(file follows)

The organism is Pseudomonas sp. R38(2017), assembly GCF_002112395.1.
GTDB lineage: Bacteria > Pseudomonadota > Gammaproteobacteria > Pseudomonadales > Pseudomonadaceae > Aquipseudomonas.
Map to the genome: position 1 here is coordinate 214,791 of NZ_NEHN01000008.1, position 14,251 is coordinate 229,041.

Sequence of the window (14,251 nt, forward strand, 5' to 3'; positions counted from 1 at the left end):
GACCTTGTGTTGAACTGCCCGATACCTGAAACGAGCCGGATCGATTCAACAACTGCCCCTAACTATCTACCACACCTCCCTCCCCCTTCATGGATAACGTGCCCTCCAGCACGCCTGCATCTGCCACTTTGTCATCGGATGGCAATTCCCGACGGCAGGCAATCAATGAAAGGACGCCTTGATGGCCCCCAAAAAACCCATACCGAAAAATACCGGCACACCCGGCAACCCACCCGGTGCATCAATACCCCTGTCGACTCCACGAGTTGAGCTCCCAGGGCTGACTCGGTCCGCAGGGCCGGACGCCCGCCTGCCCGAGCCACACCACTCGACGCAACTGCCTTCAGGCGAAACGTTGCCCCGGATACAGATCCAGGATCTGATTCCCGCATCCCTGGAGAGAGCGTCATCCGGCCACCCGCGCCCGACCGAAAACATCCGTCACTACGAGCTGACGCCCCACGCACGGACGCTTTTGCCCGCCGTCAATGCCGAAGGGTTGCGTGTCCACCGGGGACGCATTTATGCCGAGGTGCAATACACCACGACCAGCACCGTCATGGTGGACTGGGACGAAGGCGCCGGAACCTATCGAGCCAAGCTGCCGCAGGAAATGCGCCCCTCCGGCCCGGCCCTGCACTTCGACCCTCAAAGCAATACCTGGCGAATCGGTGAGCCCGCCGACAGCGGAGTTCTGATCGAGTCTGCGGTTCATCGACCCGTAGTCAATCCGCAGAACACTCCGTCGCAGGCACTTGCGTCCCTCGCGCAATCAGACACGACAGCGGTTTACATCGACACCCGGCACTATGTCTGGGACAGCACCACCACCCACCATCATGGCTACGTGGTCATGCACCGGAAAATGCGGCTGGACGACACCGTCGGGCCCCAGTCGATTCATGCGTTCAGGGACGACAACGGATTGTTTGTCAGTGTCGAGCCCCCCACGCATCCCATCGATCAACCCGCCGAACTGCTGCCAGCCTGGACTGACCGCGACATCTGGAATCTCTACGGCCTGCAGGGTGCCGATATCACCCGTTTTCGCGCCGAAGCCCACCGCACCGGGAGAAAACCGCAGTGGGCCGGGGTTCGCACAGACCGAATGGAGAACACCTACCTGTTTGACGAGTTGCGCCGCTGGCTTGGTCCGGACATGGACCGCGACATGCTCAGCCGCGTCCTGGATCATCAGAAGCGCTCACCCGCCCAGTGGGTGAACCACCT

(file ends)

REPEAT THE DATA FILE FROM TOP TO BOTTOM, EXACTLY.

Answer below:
The organism is Pseudomonas sp. R38(2017), assembly GCF_002112395.1.
GTDB lineage: Bacteria > Pseudomonadota > Gammaproteobacteria > Pseudomonadales > Pseudomonadaceae > Aquipseudomonas.
Map to the genome: position 1 here is coordinate 214,791 of NZ_NEHN01000008.1, position 14,251 is coordinate 229,041.

Sequence of the window (14,251 nt, forward strand, 5' to 3'; positions counted from 1 at the left end):
GACCTTGTGTTGAACTGCCCGATACCTGAAACGAGCCGGATCGATTCAACAACTGCCCCTAACTATCTACCACACCTCCCTCCCCCTTCATGGATAACGTGCCCTCCAGCACGCCTGCATCTGCCACTTTGTCATCGGATGGCAATTCCCGACGGCAGGCAATCAATGAAAGGACGCCTTGATGGCCCCCAAAAAACCCATACCGAAAAATACCGGCACACCCGGCAACCCACCCGGTGCATCAATACCCCTGTCGACTCCACGAGTTGAGCTCCCAGGGCTGACTCGGTCCGCAGGGCCGGACGCCCGCCTGCCCGAGCCACACCACTCGACGCAACTGCCTTCAGGCGAAACGTTGCCCCGGATACAGATCCAGGATCTGATTCCCGCATCCCTGGAGAGAGCGTCATCCGGCCACCCGCGCCCGACCGAAAACATCCGTCACTACGAGCTGACGCCCCACGCACGGACGCTTTTGCCCGCCGTCAATGCCGAAGGGTTGCGTGTCCACCGGGGACGCATTTATGCCGAGGTGCAATACACCACGACCAGCACCGTCATGGTGGACTGGGACGAAGGCGCCGGAACCTATCGAGCCAAGCTGCCGCAGGAAATGCGCCCCTCCGGCCCGGCCCTGCACTTCGACCCTCAAAGCAATACCTGGCGAATCGGTGAGCCCGCCGACAGCGGAGTTCTGATCGAGTCTGCGGTTCATCGACCCGTAGTCAATCCGCAGAACACTCCGTCGCAGGCACTTGCGTCCCTCGCGCAATCAGACACGACAGCGGTTTACATCGACACCCGGCACTATGTCTGGGACAGCACCACCACCCACCATCATGGCTACGTGGTCATGCACCGGAAAATGCGGCTGGACGACACCGTCGGGCCCCAGTCGATTCATGCGTTCAGGGACGACAACGGATTGTTTGTCAGTGTCGAGCCCCCCACGCATCCCATCGATCAACCCGCCGAACTGCTGCCAGCCTGGACTGACCGCGACATCTGGAATCTCTACGGCCTGCAGGGTGCCGATATCACCCGTTTTCGCGCCGAAGCCCACCGCACCGGGAGAAAACCGCAGTGGGCCGGGGTTCGCACAGACCGAATGGAGAACACCTACCTGTTTGACGAGTTGCGCCGCTGGCTTGGTCCGGACATGGACCGCGACATGCTCAGCCGCGTCCTGGATCATCAGAAGCGCTCACCCGCCCAGTGGGTGAACCACCT